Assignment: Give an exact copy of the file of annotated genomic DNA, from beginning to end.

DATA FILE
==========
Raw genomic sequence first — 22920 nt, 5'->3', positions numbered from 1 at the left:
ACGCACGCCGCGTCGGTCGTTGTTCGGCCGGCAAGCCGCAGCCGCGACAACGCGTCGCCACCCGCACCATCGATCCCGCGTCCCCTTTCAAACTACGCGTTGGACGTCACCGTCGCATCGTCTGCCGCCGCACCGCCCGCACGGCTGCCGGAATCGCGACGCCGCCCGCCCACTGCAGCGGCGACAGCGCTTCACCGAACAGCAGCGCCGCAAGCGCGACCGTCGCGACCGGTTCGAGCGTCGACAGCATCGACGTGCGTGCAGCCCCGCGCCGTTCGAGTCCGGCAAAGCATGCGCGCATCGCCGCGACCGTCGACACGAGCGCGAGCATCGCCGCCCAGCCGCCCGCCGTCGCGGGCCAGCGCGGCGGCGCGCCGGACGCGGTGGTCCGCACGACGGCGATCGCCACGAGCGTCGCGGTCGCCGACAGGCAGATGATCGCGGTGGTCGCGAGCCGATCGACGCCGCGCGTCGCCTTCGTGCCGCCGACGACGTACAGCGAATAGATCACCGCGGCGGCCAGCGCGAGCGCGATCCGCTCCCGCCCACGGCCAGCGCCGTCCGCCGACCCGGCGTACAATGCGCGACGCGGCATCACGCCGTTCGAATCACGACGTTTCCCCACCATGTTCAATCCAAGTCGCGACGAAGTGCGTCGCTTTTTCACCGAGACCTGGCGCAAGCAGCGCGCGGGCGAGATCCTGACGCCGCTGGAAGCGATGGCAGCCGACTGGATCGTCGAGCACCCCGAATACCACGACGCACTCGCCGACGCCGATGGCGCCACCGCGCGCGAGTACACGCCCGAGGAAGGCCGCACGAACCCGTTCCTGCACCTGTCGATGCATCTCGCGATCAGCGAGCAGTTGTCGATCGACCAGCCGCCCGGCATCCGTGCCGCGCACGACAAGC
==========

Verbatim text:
Raw genomic sequence first — 22920 nt, 5'->3', positions numbered from 1 at the left:
ACGCACGCCGCGTCGGTCGTTGTTCGGCCGGCAAGCCGCAGCCGCGACAACGCGTCGCCACCCGCACCATCGATCCCGCGTCCCCTTTCAAACTACGCGTTGGACGTCACCGTCGCATCGTCTGCCGCCGCACCGCCCGCACGGCTGCCGGAATCGCGACGCCGCCCGCCCACTGCAGCGGCGACAGCGCTTCACCGAACAGCAGCGCCGCAAGCGCGACCGTCGCGACCGGTTCGAGCGTCGACAGCATCGACGTGCGTGCAGCCCCGCGCCGTTCGAGTCCGGCAAAGCATGCGCGCATCGCCGCGACCGTCGACACGAGCGCGAGCATCGCCGCCCAGCCGCCCGCCGTCGCGGGCCAGCGCGGCGGCGCGCCGGACGCGGTGGTCCGCACGACGGCGATCGCCACGAGCGTCGCGGTCGCCGACAGGCAGATGATCGCGGTGGTCGCGAGCCGATCGACGCCGCGCGTCGCCTTCGTGCCGCCGACGACGTACAGCGAATAGATCACCGCGGCGGCCAGCGCGAGCGCGATCCGCTCCCGCCCACGGCCAGCGCCGTCCGCCGACCCGGCGTACAATGCGCGACGCGGCATCACGCCGTTCGAATCACGACGTTTCCCCACCATGTTCAATCCAAGTCGCGACGAAGTGCGTCGCTTTTTCACCGAGACCTGGCGCAAGCAGCGCGCGGGCGAGATCCTGACGCCGCTGGAAGCGATGGCAGCCGACTGGATCGTCGAGCACCCCGAATACCACGACGCACTCGCCGACGCCGATGGCGCCACCGCGCGCGAGTACACGCCCGAGGAAGGCCGCACGAACCCGTTCCTGCACCTGTCGATGCATCTCGCGATCAGCGAGCAGTTGTCGATCGACCAGCCGCCCGGCATCCGTGCCGCGCACGACAAGC